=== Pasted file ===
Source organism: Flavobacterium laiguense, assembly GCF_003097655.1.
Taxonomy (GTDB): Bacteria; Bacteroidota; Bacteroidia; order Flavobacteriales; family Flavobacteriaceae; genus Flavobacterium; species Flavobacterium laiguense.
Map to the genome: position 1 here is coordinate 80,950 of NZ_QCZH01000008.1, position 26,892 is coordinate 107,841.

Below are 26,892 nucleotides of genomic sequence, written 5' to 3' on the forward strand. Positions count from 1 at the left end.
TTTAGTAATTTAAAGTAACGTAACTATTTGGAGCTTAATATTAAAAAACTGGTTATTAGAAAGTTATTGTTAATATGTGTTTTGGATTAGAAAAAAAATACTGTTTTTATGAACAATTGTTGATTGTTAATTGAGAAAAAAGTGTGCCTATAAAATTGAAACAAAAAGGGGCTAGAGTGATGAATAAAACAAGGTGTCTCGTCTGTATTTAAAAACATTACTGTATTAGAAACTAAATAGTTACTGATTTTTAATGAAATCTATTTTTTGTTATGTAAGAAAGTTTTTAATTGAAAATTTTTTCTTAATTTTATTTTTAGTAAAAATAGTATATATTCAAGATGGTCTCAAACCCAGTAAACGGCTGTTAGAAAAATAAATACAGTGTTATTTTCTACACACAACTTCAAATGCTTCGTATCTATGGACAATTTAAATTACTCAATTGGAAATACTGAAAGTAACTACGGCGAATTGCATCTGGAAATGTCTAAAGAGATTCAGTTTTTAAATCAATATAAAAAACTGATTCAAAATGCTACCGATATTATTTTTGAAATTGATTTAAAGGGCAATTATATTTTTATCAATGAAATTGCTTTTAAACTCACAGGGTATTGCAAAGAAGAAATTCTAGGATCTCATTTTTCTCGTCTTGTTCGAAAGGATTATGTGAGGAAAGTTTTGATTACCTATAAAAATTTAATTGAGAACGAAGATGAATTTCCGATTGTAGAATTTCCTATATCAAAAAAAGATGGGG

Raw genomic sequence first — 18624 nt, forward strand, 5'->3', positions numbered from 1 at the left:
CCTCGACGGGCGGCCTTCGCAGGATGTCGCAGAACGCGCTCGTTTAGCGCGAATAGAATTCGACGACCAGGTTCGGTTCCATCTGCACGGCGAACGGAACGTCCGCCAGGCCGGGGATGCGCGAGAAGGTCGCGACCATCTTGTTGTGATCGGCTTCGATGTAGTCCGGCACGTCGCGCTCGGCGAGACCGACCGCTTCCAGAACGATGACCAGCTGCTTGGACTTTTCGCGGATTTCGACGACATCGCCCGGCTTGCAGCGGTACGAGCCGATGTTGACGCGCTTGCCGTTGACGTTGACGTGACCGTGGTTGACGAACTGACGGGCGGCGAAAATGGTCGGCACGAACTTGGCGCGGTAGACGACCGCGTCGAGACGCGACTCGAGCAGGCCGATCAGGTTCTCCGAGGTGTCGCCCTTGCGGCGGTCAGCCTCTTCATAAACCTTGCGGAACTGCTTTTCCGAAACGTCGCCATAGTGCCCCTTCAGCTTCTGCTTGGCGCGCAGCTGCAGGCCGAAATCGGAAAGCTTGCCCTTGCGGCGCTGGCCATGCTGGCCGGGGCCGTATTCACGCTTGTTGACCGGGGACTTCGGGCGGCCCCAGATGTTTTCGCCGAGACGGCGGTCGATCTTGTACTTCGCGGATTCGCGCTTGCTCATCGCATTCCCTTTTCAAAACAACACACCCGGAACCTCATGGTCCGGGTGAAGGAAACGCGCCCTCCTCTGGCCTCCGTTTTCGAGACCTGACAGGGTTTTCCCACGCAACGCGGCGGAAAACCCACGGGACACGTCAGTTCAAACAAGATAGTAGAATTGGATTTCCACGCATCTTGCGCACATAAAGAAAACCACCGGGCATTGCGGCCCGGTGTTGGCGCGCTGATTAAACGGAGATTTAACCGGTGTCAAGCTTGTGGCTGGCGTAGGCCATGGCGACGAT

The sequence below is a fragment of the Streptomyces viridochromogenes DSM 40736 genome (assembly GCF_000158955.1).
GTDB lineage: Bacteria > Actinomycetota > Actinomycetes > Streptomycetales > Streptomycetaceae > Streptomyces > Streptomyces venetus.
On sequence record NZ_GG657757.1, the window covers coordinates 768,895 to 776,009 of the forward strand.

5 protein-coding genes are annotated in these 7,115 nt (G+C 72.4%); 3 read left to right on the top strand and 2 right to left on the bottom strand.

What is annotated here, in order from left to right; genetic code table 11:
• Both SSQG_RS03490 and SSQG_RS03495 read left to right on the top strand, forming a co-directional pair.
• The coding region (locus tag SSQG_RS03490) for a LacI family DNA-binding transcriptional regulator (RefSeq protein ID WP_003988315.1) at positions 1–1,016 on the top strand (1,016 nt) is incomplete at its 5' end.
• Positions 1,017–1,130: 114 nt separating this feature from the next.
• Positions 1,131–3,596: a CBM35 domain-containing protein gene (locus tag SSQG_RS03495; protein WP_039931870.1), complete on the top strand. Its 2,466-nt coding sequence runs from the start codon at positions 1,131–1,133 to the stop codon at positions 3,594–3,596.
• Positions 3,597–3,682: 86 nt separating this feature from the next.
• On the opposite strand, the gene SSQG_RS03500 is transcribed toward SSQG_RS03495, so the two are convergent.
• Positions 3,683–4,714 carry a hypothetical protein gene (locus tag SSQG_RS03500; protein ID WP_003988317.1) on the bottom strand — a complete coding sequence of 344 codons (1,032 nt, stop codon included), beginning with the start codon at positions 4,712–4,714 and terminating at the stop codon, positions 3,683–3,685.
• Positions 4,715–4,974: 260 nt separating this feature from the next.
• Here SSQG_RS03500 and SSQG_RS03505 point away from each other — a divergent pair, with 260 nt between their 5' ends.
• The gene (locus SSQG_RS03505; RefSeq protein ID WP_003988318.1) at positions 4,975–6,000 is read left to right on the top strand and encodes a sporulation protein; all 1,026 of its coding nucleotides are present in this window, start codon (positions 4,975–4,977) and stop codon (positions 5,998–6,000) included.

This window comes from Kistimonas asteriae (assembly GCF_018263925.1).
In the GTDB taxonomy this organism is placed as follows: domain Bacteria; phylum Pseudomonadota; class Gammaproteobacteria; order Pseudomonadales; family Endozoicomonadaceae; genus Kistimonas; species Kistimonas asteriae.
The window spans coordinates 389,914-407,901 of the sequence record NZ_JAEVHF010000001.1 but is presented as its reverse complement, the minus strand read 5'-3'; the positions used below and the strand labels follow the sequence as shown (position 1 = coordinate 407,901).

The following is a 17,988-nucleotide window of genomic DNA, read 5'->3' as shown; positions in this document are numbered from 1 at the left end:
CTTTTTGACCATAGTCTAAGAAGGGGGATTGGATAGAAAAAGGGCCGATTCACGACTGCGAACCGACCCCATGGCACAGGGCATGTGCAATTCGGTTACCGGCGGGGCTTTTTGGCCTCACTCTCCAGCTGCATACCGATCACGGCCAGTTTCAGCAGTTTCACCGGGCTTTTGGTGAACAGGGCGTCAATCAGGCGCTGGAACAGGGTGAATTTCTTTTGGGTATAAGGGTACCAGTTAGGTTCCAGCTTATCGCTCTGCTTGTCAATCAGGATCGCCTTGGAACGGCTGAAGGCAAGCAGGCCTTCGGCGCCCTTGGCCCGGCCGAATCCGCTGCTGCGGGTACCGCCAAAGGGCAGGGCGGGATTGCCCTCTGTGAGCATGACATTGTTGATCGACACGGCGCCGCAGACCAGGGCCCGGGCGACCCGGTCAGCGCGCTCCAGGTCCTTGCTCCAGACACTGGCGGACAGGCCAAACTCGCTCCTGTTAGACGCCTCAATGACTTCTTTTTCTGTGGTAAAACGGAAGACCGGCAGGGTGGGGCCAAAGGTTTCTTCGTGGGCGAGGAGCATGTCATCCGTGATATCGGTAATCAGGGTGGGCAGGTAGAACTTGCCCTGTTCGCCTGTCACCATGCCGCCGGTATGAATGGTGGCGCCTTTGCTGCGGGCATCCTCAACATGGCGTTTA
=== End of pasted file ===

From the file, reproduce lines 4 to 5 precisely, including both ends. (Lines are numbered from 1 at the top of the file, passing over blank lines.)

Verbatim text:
Below are 26,892 nucleotides of genomic sequence, written 5' to 3' on the forward strand. Positions count from 1 at the left end.
TTTAGTAATTTAAAGTAACGTAACTATTTGGAGCTTAATATTAAAAAACTGGTTATTAGAAAGTTATTGTTAATATGTGTTTTGGATTAGAAAAAAAATACTGTTTTTATGAACAATTGTTGATTGTTAATTGAGAAAAAAGTGTGCCTATAAAATTGAAACAAAAAGGGGCTAGAGTGATGAATAAAACAAGGTGTCTCGTCTGTATTTAAAAACATTACTGTATTAGAAACTAAATAGTTACTGATTTTTAATGAAATCTATTTTTTGTTATGTAAGAAAGTTTTTAATTGAAAATTTTTTCTTAATTTTATTTTTAGTAAAAATAGTATATATTCAAGATGGTCTCAAACCCAGTAAACGGCTGTTAGAAAAATAAATACAGTGTTATTTTCTACACACAACTTCAAATGCTTCGTATCTATGGACAATTTAAATTACTCAATTGGAAATACTGAAAGTAACTACGGCGAATTGCATCTGGAAATGTCTAAAGAGATTCAGTTTTTAAATCAATATAAAAAACTGATTCAAAATGCTACCGATATTATTTTTGAAATTGATTTAAAGGGCAATTATATTTTTATCAATGAAATTGCTTTTAAACTCACAGGGTATTGCAAAGAAGAAATTCTAGGATCTCATTTTTCTCGTCTTGTTCGAAAGGATTATGTGAGGAAAGTTTTGATTACCTATAAAAATTTAATTGAGAACGAAGATGAATTTCCGATTGTAGAATTTCCTATATCAAAAAAAGATGGGG